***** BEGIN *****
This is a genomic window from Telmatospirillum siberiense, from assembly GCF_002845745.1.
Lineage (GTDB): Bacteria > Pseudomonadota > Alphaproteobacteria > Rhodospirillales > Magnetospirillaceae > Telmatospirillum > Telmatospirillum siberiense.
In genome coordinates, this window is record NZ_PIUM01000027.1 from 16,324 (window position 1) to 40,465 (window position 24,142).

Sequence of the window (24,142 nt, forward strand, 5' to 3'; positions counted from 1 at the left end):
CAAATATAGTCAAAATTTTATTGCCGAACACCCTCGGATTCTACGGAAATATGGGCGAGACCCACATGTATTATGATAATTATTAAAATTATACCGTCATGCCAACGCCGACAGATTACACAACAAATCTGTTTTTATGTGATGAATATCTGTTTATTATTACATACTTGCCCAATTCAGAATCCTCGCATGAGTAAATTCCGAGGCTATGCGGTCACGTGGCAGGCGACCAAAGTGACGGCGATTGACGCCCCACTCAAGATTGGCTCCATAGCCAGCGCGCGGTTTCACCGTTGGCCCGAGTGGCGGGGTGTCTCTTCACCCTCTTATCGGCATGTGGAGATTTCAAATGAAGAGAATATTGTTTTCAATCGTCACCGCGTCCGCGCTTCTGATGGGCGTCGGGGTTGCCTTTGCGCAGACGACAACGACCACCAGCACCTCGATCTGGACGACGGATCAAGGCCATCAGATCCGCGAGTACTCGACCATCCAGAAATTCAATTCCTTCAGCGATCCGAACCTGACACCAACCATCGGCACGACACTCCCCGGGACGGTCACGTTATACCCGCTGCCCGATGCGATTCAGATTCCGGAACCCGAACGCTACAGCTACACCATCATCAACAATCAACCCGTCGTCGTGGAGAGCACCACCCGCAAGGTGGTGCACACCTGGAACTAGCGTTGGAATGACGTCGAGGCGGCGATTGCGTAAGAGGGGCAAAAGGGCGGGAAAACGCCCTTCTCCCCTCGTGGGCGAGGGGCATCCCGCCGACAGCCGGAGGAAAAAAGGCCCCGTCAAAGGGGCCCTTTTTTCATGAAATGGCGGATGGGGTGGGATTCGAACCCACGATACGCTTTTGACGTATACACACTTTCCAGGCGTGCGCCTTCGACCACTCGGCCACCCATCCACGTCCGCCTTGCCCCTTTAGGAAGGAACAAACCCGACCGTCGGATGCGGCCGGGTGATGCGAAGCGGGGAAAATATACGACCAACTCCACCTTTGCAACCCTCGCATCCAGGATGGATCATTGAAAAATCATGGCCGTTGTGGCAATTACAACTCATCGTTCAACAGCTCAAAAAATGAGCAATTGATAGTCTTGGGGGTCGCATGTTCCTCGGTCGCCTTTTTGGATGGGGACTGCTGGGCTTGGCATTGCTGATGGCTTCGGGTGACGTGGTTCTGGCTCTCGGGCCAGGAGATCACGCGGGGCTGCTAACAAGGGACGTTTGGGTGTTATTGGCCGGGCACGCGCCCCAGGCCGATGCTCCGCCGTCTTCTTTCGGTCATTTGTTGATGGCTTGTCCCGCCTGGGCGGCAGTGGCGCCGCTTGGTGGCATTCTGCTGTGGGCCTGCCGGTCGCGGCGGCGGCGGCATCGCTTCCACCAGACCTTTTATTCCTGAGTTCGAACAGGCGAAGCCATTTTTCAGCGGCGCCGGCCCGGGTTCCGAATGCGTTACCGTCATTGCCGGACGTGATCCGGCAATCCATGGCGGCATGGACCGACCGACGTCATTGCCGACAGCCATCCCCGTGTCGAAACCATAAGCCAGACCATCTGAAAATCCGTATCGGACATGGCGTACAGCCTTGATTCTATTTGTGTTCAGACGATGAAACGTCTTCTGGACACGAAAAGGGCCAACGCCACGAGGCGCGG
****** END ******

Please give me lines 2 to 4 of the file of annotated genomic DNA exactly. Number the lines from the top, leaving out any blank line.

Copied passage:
Lineage (GTDB): Bacteria > Pseudomonadota > Alphaproteobacteria > Rhodospirillales > Magnetospirillaceae > Telmatospirillum > Telmatospirillum siberiense.
In genome coordinates, this window is record NZ_PIUM01000027.1 from 16,324 (window position 1) to 40,465 (window position 24,142).

Sequence of the window (24,142 nt, forward strand, 5' to 3'; positions counted from 1 at the left end):